Remember in the first picture I put up there was a guy standing alone, directly athwart a manhole cover:
His name was Thomas Frank Gailor, and he was quite an interesting fellow. In 1912 he was both the Episcopal Bishop of Tennessee and the Chancellor of the University of the South in Sewanee, positions he held until his death in 1935. Here’s a brief bio that only hints at the deeply interesting life he must have led. I was especially intrigued that a Mississippi boy would have attended Racine College in Wisconsin in the 1870s. It was, of course, an Episcopalian school–here’s a fascinating short history, written by one of its early faculty members. Have a look at the course listings. On the one hand, the classical curriculum is exactly what an educated man would have been expected to know in this era, but the existence of a separate science curriculum alongside it is unusual at this early date. I have no idea how Lovett knew Gailor, but I will find out.
His talk at the Opening was on the topic of “The Church and Education,” and it was published as part of the first volume of the Rice Institute Pamphlet. (Link was broken before–it’s fixed now.) It’s well worth a read and it’s a good place to start thinking about what it actually meant in 1912 to say that the Rice Institute was secular. It sure didn’t mean then what it does now.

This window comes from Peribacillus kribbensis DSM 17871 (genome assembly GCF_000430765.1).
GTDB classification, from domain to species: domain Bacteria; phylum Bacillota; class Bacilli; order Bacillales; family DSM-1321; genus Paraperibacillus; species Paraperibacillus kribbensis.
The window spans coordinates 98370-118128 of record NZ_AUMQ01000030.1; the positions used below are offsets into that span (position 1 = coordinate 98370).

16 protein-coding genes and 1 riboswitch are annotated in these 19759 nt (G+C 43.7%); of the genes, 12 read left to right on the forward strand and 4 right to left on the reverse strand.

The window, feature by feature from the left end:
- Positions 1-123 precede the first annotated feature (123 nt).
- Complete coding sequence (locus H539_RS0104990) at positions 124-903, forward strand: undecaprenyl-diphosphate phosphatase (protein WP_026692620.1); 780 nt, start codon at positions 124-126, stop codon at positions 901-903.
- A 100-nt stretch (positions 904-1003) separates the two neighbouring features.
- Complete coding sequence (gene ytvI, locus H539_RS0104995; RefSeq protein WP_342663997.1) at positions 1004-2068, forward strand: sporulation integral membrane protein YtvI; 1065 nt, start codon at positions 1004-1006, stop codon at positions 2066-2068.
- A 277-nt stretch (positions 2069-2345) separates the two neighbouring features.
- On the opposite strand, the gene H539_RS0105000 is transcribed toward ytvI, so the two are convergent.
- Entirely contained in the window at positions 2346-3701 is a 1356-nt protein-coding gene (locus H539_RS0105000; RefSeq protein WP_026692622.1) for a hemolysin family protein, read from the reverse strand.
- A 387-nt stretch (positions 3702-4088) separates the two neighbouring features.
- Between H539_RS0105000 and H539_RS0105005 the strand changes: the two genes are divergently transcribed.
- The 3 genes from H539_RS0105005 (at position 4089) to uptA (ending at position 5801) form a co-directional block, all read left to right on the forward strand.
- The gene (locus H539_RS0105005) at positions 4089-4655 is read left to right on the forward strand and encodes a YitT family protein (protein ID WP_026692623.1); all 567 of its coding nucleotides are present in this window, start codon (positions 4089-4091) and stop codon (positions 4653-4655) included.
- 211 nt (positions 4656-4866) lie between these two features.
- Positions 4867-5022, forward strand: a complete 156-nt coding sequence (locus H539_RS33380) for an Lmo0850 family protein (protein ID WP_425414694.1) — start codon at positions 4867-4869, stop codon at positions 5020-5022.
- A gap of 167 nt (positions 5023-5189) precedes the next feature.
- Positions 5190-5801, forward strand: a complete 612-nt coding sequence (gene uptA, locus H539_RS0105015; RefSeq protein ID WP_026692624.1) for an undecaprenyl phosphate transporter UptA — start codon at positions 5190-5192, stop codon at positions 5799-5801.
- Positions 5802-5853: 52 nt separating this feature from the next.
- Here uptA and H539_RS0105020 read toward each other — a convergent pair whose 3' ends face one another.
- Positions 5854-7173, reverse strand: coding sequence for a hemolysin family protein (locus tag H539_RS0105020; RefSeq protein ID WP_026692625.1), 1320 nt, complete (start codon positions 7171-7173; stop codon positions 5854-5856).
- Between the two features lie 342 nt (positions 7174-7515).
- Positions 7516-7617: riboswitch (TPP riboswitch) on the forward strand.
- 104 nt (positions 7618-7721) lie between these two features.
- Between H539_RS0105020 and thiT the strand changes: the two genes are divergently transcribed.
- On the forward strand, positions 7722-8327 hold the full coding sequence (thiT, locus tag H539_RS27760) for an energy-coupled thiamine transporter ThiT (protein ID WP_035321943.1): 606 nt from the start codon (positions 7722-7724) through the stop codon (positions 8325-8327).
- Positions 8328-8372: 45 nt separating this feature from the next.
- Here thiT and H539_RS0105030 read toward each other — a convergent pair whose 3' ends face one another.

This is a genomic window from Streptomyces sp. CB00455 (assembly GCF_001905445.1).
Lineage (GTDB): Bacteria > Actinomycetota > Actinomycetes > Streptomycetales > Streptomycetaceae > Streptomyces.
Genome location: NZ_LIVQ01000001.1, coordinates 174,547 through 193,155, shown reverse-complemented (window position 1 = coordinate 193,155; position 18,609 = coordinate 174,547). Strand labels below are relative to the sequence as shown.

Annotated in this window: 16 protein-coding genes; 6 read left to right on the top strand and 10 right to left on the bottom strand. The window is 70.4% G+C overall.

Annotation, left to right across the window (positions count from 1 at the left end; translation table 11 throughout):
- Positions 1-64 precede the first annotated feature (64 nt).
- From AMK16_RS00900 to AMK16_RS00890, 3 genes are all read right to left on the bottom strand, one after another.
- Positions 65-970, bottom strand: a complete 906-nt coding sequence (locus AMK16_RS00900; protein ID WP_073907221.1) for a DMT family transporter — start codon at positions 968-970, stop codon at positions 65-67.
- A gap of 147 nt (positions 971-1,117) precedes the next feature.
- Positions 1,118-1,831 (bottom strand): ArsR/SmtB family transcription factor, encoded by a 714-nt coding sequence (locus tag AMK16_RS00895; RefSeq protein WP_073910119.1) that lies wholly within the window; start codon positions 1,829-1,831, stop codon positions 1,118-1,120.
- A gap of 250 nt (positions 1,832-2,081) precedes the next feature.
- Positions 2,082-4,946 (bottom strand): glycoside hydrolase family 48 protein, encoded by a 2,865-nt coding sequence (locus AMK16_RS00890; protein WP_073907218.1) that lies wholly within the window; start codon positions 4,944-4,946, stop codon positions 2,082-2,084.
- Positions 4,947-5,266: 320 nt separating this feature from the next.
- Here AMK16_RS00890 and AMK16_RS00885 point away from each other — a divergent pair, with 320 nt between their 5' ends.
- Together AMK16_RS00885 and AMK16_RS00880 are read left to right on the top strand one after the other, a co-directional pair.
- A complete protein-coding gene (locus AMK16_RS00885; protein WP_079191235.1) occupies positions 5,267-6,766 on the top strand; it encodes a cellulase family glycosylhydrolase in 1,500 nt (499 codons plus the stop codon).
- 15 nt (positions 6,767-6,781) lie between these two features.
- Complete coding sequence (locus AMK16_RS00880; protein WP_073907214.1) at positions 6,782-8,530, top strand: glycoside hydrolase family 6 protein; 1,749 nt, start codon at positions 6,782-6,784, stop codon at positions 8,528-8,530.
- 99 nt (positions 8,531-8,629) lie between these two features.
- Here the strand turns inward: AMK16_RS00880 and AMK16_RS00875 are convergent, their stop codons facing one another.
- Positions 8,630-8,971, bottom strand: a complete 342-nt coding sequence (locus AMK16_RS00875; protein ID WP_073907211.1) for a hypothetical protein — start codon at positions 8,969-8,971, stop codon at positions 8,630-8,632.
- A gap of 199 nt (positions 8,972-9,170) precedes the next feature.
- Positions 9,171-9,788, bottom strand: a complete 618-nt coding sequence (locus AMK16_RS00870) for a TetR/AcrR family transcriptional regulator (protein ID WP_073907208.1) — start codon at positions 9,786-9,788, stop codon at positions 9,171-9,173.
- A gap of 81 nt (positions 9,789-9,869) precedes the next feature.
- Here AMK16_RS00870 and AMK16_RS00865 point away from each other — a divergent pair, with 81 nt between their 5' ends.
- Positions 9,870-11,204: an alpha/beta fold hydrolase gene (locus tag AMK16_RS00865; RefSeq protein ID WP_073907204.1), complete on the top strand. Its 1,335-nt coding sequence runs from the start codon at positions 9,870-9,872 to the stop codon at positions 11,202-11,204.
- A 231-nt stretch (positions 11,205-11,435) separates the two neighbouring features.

Bonus: Campus manhole construction in the spring of 1912!
And just for fun, think about going over and checking out my friend Patrick Kurp’s blog, Anecdotal Evidence. I can’t recommend it enough–it’s the first place I go every morning and it’s where I have finally begun to learn the things about books that I was too callow to grasp when I was in school. Here’s a nice post (I’m in it!) with a lovely poem about manhole covers.
Just what does it mean to say now that Rice is “secular”? With a very large religion dept., lots of support for every kind of religious group, and no noticeable recognition of non-religious students, just what is going on? Am I missing something about the function of religion in primarily science oriented institution? As far as I am concerned, anyone who graduates from Rice and has not learned enough to have become an atheist, if they weren’t already, has been failed by the university. Feel free to “enlighten” me as you wish.
Jerry Outlaw, ’68
I’m just trying to point out that the way the institution has talked about religion has changed over time and has been much more complicated than we might think based on the simple charter requirement that it be “secular.” I haven’t taken any position at all on what the relationship ought to be in the present. I’m frankly more interested in the past.
Somehow I got an email invitation to come to this site. If it was some kind of automated mail-out to all alumni who’ve registered their email addresses, I’m very grateful! I enjoyed reading this tremendously and will forward the link to my sister and my alumni friends.
I have no idea what that email was. This isn’t actually a “Rice” blog–it’s my own personal WordPress blog. I’m glad the Rice people like it enough to recommend it, though.
And thanks for your comments–I love them.
It looks to me like that manhole cover was NOT yet flush with the ground.
He may have been standing on it in order to prevent people from tripping on it.
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